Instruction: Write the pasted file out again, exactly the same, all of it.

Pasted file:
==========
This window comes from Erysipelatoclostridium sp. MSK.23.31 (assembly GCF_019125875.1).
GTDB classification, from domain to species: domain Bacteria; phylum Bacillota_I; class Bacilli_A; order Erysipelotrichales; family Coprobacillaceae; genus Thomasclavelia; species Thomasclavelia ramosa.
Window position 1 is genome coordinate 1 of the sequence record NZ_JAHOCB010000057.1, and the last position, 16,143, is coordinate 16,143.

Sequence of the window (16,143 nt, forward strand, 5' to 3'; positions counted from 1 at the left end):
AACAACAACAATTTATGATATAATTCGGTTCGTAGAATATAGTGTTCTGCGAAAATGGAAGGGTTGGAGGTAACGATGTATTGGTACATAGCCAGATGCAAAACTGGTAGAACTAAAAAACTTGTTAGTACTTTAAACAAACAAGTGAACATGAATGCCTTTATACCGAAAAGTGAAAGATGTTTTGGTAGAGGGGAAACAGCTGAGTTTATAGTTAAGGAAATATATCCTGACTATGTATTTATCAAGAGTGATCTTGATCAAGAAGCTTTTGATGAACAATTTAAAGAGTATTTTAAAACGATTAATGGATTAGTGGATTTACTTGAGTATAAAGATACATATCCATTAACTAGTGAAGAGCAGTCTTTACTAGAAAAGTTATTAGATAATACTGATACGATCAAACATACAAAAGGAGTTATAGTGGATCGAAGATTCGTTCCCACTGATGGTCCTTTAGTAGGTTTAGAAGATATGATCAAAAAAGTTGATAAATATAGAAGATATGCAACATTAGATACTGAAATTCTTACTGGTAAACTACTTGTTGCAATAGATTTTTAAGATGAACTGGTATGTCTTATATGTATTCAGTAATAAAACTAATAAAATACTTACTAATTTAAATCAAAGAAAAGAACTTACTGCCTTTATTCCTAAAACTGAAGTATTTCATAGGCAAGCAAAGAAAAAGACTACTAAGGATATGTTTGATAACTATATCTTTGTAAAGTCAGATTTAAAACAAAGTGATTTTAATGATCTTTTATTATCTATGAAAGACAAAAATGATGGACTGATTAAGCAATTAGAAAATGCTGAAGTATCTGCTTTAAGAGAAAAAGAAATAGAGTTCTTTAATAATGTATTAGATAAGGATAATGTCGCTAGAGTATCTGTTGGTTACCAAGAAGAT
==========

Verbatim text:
This window comes from Erysipelatoclostridium sp. MSK.23.31 (assembly GCF_019125875.1).
GTDB classification, from domain to species: domain Bacteria; phylum Bacillota_I; class Bacilli_A; order Erysipelotrichales; family Coprobacillaceae; genus Thomasclavelia; species Thomasclavelia ramosa.
Window position 1 is genome coordinate 1 of the sequence record NZ_JAHOCB010000057.1, and the last position, 16,143, is coordinate 16,143.

Sequence of the window (16,143 nt, forward strand, 5' to 3'; positions counted from 1 at the left end):
AACAACAACAATTTATGATATAATTCGGTTCGTAGAATATAGTGTTCTGCGAAAATGGAAGGGTTGGAGGTAACGATGTATTGGTACATAGCCAGATGCAAAACTGGTAGAACTAAAAAACTTGTTAGTACTTTAAACAAACAAGTGAACATGAATGCCTTTATACCGAAAAGTGAAAGATGTTTTGGTAGAGGGGAAACAGCTGAGTTTATAGTTAAGGAAATATATCCTGACTATGTATTTATCAAGAGTGATCTTGATCAAGAAGCTTTTGATGAACAATTTAAAGAGTATTTTAAAACGATTAATGGATTAGTGGATTTACTTGAGTATAAAGATACATATCCATTAACTAGTGAAGAGCAGTCTTTACTAGAAAAGTTATTAGATAATACTGATACGATCAAACATACAAAAGGAGTTATAGTGGATCGAAGATTCGTTCCCACTGATGGTCCTTTAGTAGGTTTAGAAGATATGATCAAAAAAGTTGATAAATATAGAAGATATGCAACATTAGATACTGAAATTCTTACTGGTAAACTACTTGTTGCAATAGATTTTTAAGATGAACTGGTATGTCTTATATGTATTCAGTAATAAAACTAATAAAATACTTACTAATTTAAATCAAAGAAAAGAACTTACTGCCTTTATTCCTAAAACTGAAGTATTTCATAGGCAAGCAAAGAAAAAGACTACTAAGGATATGTTTGATAACTATATCTTTGTAAAGTCAGATTTAAAACAAAGTGATTTTAATGATCTTTTATTATCTATGAAAGACAAAAATGATGGACTGATTAAGCAATTAGAAAATGCTGAAGTATCTGCTTTAAGAGAAAAAGAAATAGAGTTCTTTAATAATGTATTAGATAAGGATAATGTCGCTAGAGTATCTGTTGGTTACCAAGAAGAT